Author: Cristin Bishara
Rating: 4 / 5 stars
Wow. I don’t remember the last time I enjoyed a YA/youth book as much as this one, but it has definitely been a while. I received an ARC galley from the publisher, and typically when I get a galley to read it is hard to get through. For one, a majority of the books I get ARCs of are not very good. Having to read it on my tablet as opposed to my Kindle ereader or a trusty hardcover book usually takes me much longer to read as well. But I could not seem to put this book down.
For one thing, this book involves string theory and a multi-universe view of the world, which is refreshing over some of the time travel books I have read recently which I find a lot harder to swallow as there is no scientific evidence behind the possibility. Parallel universes, however, is something that physics have been pushing for a while now and something I can wrap my head around and partake in. The fact of a wormhole existing in the middle of this grand tree with an electric door handle is a little more difficult to believe in, but this is a children’s novel after all, not a Michael Crichton adventure. Kudos to Bishara for making science interesting to kids at all these days.
Then we get to the plot of the story. When Ruby discovers the multi universes, she realizes her mother might still be alive in one of the other universes she can visit. If you have a chance of getting to a parallel dimension where a loved one you have lost is still alive, who wouldn’t want to take the chance to see them again? The loss and emotions that Ruby deals with in this book are things I think everyone can relate to at least once in their lifetime. And while she isn’t a perfectly sculpted character, we expect her to be flawed as she is but human.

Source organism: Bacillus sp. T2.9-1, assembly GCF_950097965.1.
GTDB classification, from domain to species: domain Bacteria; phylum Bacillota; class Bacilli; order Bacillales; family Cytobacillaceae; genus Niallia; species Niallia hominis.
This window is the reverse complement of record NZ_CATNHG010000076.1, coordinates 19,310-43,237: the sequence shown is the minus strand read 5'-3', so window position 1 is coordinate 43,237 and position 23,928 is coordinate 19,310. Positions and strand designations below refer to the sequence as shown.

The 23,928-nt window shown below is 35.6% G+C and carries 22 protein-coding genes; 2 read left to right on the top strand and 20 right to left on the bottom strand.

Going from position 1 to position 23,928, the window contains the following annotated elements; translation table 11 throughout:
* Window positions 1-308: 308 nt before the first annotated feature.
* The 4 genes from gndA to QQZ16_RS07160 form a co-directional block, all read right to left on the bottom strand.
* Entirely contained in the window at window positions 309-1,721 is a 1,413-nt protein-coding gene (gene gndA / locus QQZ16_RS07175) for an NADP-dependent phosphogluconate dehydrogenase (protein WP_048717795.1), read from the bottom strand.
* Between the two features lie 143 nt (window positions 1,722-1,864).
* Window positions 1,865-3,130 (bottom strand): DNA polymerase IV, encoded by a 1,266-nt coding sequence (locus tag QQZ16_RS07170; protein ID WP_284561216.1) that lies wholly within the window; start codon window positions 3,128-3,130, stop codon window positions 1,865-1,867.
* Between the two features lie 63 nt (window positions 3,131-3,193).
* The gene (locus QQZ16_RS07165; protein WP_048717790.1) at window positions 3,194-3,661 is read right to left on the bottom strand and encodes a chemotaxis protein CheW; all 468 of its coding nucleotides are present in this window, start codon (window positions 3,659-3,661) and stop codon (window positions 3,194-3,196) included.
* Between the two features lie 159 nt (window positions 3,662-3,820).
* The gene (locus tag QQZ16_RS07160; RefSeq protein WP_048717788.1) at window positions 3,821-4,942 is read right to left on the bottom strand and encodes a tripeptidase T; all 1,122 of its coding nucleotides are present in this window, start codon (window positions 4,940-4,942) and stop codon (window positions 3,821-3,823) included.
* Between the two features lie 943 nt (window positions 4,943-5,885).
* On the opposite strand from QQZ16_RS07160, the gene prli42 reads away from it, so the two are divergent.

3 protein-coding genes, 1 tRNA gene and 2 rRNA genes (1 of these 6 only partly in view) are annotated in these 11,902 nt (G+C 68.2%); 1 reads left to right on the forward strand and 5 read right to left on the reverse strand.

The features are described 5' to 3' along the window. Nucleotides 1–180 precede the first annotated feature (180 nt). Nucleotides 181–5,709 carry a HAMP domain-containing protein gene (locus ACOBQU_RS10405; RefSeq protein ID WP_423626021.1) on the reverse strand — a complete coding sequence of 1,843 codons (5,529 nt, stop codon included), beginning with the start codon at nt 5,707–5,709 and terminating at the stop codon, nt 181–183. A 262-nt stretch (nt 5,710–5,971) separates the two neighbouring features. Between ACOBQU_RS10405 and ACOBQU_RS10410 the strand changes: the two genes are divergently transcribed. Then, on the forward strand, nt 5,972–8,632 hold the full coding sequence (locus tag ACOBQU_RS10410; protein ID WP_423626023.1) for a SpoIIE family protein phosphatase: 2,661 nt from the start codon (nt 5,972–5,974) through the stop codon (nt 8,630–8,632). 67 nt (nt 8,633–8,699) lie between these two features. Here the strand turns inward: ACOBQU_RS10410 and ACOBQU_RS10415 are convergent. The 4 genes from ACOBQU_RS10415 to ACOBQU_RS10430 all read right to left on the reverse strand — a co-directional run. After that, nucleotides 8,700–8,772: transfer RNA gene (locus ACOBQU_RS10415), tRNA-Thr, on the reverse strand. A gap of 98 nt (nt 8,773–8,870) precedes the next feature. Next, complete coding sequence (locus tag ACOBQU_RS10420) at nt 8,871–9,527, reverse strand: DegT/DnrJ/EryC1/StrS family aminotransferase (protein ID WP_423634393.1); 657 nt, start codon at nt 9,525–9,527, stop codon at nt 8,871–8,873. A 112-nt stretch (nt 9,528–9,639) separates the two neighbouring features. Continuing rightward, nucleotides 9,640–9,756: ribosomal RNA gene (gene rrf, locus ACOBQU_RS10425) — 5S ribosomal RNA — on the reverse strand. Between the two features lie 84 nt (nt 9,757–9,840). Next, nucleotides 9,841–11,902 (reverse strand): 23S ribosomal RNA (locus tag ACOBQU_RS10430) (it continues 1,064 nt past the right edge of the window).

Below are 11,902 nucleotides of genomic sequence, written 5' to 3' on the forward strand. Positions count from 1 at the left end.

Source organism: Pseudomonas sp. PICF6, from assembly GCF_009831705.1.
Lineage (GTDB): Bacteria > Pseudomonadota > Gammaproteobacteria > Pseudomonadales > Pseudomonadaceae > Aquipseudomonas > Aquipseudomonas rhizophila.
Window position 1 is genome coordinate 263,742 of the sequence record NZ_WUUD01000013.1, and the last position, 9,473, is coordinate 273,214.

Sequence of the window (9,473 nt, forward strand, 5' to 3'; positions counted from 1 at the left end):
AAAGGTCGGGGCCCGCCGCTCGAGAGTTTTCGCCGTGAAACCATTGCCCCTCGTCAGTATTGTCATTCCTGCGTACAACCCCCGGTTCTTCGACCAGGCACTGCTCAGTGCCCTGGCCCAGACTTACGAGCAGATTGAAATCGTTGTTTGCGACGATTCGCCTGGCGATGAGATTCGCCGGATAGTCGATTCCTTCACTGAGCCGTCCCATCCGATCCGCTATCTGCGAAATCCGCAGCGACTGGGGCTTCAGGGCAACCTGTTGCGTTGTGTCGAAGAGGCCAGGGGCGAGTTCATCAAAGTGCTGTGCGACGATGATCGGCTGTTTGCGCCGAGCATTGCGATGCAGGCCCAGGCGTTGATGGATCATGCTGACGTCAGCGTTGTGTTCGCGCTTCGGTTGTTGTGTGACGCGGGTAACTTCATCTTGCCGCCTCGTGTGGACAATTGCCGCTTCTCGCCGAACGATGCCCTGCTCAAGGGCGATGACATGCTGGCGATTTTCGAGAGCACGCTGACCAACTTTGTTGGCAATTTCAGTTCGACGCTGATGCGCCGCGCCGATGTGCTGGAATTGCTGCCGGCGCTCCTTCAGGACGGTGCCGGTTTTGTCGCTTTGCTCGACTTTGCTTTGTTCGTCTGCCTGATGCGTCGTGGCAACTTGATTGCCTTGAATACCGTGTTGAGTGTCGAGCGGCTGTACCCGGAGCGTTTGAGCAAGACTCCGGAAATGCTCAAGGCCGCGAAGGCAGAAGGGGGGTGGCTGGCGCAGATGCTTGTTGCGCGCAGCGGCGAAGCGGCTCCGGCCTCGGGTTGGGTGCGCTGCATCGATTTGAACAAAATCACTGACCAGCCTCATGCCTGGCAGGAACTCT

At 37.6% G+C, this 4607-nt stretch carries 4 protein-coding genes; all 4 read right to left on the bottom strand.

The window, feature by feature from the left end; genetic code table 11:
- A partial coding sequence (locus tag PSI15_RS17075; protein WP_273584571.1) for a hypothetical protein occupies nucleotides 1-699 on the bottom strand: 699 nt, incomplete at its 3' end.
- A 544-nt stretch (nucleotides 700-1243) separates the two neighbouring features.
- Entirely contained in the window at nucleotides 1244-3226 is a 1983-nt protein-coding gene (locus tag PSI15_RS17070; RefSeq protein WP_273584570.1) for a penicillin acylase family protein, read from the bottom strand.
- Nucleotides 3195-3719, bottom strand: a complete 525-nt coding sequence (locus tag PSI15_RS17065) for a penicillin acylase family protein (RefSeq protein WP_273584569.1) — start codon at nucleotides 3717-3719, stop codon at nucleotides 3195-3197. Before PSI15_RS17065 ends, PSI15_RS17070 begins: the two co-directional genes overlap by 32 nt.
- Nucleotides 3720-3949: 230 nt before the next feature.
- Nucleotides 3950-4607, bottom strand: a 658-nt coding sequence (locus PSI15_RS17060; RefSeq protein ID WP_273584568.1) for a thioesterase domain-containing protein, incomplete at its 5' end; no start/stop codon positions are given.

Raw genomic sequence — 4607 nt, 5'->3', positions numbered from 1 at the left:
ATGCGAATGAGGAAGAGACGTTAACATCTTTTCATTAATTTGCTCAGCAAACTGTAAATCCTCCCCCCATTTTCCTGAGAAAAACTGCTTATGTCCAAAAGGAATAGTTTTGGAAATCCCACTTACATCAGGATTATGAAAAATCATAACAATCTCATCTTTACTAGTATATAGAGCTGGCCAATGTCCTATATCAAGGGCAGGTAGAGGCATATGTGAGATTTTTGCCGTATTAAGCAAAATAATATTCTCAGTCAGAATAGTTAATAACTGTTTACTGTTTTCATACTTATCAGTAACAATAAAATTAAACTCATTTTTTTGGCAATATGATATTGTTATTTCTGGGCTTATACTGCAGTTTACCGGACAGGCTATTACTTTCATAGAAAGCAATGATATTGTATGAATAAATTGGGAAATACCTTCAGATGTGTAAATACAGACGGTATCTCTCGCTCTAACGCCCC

The romance in this book isn’t in your face and over the top, and I am truly grateful for that. If anything, it is a young love based on friendship relationship, which is often lacking in YA novels these days where the girl falls for the first guys she meets at first sight.
I enjoyed the ending as well. It is not the happily ever after perfect ending most authors would be willing to throw at you, but it is true to life and I still find it a happy (enough) ending. Ruby learns some valuable lessons during her adventures, and learns to appreciate the life she has and not take it for granted, even if it isn’t the perfect life she is searching for.
This book does have a few unexplained plot holes (for instance, what happens to the original Rubys in the parallel universes she visits that suddenly disappear? And why doesn’t the red-headed Irish described one disappear when she shows up in the one parallel world?). All and all, though, a very good YA/youth novel. Finally, a book I would be happy to recommend to others.